The immediate knock-on effect of bad results is disillusioned players. Eyes start to wonder. Agents get busy. The likes of Rooney and Robin van Persie, to name two, have a strong sense of self-worth and it is difficult to see them hanging around if United is playing in the Europa League next season.
There will be answers to be found in the transfer market, and, with a war chest of 180 million euros available to spend over the next two windows and the capacity to offer 300,000-euro-a-week salaries, Moyes can afford to shop for bespoke talent. He can also offload those players who, through the natural progression of time or various inadequacies, do not have what it takes to remain a United player.
With a six-year contract and the full backing of the club, Moyes has time to make his mark.
The board thinks he is good enough. Even the matchday fans have given him their almost unqualified support. His biggest problem now is to prove to the players he is up to the job.
CORTESE UNDONE BY HIS THIRST FOR POWER
The information tornado from the south coast that accompanied Nicola Cortese’s acrimonious exit from Southampton demonstrated one thing: The Italian is as proficient at self-publicity as he is at running a soccer club.
By the time his three-month notice had been officially served, Cortese was being credited not only with the Saints’ climb 58 places up the league pyramid and one of the soundest recruitment policies in the Premier League, but team results, the technical development of the entire first-team squad and the well-being of the players’ families.
As one former chief executive noted, Cortese has a “rare mix of business and footballing knowledge.” People in the game talk of a driven, fiercely ambitious and far-sighted operator. But it is stretching credulity to subscribe Southampton’s upward mobility over the past four years solely to the former banker charged with running the club.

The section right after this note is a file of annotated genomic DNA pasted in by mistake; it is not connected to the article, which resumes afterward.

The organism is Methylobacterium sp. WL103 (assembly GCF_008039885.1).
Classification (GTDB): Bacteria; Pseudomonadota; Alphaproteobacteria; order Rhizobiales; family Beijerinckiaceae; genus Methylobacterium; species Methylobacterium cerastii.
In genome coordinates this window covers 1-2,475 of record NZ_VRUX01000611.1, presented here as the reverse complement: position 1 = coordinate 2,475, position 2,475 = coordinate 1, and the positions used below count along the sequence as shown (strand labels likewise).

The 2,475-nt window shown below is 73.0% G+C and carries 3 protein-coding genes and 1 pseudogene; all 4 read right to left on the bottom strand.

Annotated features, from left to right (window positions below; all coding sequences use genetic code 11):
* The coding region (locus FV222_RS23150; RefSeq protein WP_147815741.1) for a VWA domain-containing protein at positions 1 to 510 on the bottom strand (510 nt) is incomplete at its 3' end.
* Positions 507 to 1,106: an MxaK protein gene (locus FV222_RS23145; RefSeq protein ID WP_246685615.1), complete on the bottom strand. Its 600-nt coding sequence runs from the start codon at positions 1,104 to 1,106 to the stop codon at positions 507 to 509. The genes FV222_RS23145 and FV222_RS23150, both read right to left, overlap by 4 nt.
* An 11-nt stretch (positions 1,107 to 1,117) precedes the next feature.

Yes, many of Cortese’s bold decisions proved to be masterstrokes. He was smart enough to appoint the right men and give them the tools to get on with their jobs. Yet Southampton, and the Liebherr family, paid a handsome price for his acumen. Two seasons ago, when Southampton was a mere Championship outfit, the club accounts show Cortese was paid 1.6 million pounds a year.
Given the subsequent strides made in the top flight and what sources say were the substantial performance-related bonuses that the former chief executive turned executive chairman wrote into his own contract, it is perfectly reasonable to assume that the Italian was comfortably the best-paid executive in Premier League history by the time he fell on his sword. Even the long-serving executives of the Champions League clubs max out at 2 million pounds a year.
A volatile and divisive figure, Cortese upset many figures in the game with his aggressive style of doing business. He was hardly universally popular with his own staff, either. These things matter to owner and new chair Katharina Liebherr, who, not unreasonably, wanted to stem the losses incurred by Cortese’s ambition and reduce his power.
In a boardroom power struggle of this kind, there is ultimately only one winner. Even Cortese, the executive with the Midas touch, was not immune to it.
His reputation is such that he will no doubt be photographed in a directors’ box fairly soon. There is talk that he has a job in Italy lined up but, wherever he goes, Cortese will never have the power he had at Southampton.